HS2 railway gets the green light!

Despite considerable opposition to the idea, the British government has announced they will be going ahead with plans to build the highly anticipated High-speed 2 (HS2) railway in full. The line is estimated to cost the country somewhere in the region of £56 billion and will considerably reduce travel time between some of the country’s most economically integral cities including London, Manchester, Birmingham, and Sheffield.
The country’s transport secretary, Chris Grayling, said “HS2 will be world’s high-techest, smartest, fastest railway. It will be a state-of-the art railway. This is faster than the Japanese bullet trains, and more state-of-the-art. This will be the fastest, most modern railway in the world.” Once the entire system is fully operational, the new trains will carry 300’000 people a day, tripling the number of available seats out of London Euston station.
Much of the rail-line is going to be situated in the north of the country, which could be an immediate response to the message delivered by the Brexit vote. A large proportion of the country whom voted to leave the European Union were based in the north of England, a part of the country which for many years felt they were being neglected by the government when it came to large-scale investments. Much of the motive behinds the vote was people felt the country was chucking needles amounts of money into the European Union, whereas it could have been better used in domestic developments.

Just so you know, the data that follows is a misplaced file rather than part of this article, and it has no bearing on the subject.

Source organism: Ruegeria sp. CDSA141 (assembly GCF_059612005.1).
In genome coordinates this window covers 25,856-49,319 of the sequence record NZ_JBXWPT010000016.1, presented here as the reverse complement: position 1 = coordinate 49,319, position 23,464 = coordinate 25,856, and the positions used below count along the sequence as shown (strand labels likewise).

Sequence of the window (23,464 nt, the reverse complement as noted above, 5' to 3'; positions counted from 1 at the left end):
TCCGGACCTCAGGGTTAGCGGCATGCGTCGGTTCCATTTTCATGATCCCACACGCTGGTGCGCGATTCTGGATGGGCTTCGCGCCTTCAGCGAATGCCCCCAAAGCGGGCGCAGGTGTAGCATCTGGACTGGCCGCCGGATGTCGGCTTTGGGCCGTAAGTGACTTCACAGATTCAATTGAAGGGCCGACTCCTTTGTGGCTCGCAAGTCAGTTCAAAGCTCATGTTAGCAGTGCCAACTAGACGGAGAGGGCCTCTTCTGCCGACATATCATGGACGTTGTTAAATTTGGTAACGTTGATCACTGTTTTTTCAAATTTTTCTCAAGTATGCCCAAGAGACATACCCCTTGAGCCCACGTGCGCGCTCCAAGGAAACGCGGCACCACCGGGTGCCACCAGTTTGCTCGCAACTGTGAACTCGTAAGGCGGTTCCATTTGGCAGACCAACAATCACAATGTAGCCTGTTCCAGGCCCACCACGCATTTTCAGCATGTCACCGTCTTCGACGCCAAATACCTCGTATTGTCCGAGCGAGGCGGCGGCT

Grayling has stated that HS2 is not just about making journey’s quicker but also to address the capacity issues being felt by train operators, where many of the countries commuters are forced to stand on their journey’s due to a lack of seats. “We all know our railway system is full. Too many people have to stand, and there are too many people sitting in traffic jams on roads behind endless rows of Lorries. “You can’t solve that problem unless you build something new, and by building something new, why would we build something old-fashioned?

The government has also vowed to allow as much of the project as economically possible to be contracted to British manufacturers, which Grayling describes as “overwhelmingly good news for British business and for British skills and for British manufacturing”.

 

Africa is becoming a renewable energies headquarters!